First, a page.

Friday, 28 February 2020

Terminator: Dark Fate (2019)

Never you mind those other Terminator sequels, THIS is the one true sequel to the first two movies. This is the timeline to stick with. This is the film that will right any wrongs from previous instalments. That's what James Cameron would like you to believe anyway. And some people might have believed him, there's always a slim chance, but most of us had been burned before, with a lot of the same positive soundbites being used to sell increasingly inferior sci-fi action movies that were always suffering from a lack of Arnold Schwarzenegger.

The good thing is that this will be, for many, better than Terminator Genisys (although that's not a high benchmark to surpass). I still slightly prefer the previous instalment, but that's just me. The other good thing is that this has a decent amount of screentime for Schwarzenegger. There are some more positives, but not enough to quite outweigh the negatives.

Fate has been changed, and humanity may be safe. To a degree. There will still be a war, deadly machines will still want to kill off the human race, but at least everyone may have avoided judgment day, thanks to the actions of Sarah Connor (Linda Hamilton). Which just means that it's time for a new person to become the prey (this time it's Dani Ramos, played by Natalia Reyes), a new protector to help her (an augmented human, Grace, played by Mackenzie Davis), and a newer type of robo-killer (REV-9, played by Gabriel Luna, a terminator that can operate his fluid exterior and metal endoskeleton independently of one another, if necessary). Sarah Connor ends up helping Dani and Grace, as does a surprisingly domesticated T-808 (Arnie).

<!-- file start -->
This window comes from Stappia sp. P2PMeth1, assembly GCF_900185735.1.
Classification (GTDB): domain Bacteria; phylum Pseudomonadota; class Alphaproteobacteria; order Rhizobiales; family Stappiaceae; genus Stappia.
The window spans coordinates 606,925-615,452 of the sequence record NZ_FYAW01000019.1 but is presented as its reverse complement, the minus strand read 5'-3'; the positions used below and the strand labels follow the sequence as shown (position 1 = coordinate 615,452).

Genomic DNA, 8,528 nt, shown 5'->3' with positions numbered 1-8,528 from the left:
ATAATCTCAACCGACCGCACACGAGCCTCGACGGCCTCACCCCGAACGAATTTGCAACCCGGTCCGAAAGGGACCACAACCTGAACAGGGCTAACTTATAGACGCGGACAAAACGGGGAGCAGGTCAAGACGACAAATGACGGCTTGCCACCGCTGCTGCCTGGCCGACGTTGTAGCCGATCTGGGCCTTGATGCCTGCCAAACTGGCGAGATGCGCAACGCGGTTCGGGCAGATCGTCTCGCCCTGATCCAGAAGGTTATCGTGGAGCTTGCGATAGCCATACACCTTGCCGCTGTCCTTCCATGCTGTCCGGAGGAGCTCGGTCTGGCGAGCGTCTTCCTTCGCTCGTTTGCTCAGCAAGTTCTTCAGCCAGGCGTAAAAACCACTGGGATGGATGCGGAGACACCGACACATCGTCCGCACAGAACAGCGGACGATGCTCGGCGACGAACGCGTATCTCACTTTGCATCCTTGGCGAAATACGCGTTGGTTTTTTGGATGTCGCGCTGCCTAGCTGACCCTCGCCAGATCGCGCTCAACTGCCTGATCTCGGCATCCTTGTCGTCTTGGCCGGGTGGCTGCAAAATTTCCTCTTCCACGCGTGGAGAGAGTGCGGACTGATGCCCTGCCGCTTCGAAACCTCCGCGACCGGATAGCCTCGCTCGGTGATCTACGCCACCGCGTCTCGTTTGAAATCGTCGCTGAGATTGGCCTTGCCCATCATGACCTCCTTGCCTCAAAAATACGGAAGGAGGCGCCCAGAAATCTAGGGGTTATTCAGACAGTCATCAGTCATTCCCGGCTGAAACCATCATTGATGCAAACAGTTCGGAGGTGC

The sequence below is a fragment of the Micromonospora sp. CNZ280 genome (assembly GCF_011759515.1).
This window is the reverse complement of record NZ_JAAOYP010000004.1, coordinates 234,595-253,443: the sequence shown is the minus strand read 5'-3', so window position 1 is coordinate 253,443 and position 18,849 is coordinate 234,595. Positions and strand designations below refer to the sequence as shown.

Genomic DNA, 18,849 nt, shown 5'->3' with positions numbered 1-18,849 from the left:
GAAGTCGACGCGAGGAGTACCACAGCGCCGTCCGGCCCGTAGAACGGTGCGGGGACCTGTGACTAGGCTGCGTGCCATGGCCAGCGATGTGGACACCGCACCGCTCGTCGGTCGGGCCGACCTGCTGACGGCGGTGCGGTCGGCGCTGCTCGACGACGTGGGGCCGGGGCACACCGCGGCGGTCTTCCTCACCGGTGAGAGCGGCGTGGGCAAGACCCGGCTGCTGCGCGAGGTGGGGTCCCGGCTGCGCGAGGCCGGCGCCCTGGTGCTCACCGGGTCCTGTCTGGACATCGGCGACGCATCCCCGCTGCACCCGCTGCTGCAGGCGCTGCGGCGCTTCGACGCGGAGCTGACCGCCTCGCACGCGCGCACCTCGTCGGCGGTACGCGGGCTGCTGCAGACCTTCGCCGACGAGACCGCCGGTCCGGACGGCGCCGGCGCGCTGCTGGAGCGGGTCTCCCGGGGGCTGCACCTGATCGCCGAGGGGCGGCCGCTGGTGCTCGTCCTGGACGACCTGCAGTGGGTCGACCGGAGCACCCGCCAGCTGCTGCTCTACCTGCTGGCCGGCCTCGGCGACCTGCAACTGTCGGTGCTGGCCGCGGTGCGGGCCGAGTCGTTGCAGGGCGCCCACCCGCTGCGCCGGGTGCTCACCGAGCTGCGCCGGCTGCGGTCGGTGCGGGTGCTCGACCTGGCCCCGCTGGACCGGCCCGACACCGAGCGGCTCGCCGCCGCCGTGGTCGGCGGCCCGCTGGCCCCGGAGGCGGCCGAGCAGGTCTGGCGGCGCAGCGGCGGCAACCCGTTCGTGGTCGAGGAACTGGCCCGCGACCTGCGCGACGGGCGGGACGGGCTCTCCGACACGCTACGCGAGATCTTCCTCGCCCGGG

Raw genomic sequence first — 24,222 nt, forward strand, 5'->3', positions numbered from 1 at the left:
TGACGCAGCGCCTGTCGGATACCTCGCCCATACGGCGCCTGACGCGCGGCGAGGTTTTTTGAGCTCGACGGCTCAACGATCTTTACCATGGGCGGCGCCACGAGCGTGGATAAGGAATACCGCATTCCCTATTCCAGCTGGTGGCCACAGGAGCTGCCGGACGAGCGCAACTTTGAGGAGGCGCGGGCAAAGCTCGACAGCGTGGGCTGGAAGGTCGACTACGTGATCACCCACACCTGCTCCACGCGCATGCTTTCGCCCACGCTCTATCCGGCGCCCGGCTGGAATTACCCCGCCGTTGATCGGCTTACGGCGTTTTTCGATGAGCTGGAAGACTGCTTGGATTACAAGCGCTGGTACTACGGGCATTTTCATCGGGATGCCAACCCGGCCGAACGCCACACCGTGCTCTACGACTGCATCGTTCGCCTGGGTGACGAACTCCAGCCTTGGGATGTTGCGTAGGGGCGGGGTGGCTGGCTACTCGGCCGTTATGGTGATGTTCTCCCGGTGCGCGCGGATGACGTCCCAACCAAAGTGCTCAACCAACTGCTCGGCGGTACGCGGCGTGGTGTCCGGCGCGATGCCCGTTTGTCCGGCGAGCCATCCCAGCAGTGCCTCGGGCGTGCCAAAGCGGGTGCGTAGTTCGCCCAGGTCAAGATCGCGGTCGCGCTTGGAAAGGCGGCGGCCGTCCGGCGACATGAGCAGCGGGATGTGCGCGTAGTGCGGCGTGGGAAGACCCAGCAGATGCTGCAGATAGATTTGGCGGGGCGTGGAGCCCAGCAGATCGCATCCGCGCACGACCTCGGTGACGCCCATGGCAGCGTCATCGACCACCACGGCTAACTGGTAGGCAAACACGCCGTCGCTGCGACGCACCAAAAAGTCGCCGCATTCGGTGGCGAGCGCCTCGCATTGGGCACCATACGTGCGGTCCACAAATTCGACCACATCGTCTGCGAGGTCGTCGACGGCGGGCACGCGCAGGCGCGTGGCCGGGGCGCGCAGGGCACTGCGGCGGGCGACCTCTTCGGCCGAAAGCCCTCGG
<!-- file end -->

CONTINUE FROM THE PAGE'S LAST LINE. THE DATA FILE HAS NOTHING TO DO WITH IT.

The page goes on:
Tim Miller is the man trusted to direct the action this time around, working from a script by David S. Goyer, Justin Rhodes, and Billy Ray, and something becomes clear within the first 10-15 minutes. This has been created to remind you of how much you love the second Terminator movie. That's all I can think of anyway. There's no other reason to have such poor CGI on display (the first main action sequence in a factory setting is an embarrassment of rich embarrassments), and to kick things off with a sequence that essentially feels like a gauntlet being thrown down that it doesn't deserve to have grappled hold of in the first place.

Things do pick up after the first act, but it's a bit too little too late, and relies on a hell of a lot of goodwill, and NO moments of overthinking things, from the viewer. Paradoxes and illogical moments abound, while characters range from the horribly bland (Dani, the REV-9) to the horribly malformed by the needs of the script (Connor, the T-808). Grace is the high point, which is mainly thanks to the sheer willpower of the talented Mackenzie Davis.

I am struggling to think of those who will find this anything more than a sci-fi action flick with a couple of ridiculous set-pieces (most of the third act is chock full of the kind of action that relies on every viewer not just suspending disbelief, but deliberately forgetting how any physical forces around us actually work). Newcomers won't get the references, those who have enjoyed the series from the first film will wish they weren't getting the references, and everyone will be happy enough if this is the last ever attempt to yet again keep wringing money from something that became irrelevant at least a decade ago.


You can buy the movie here.
Americans can buy the movie here.

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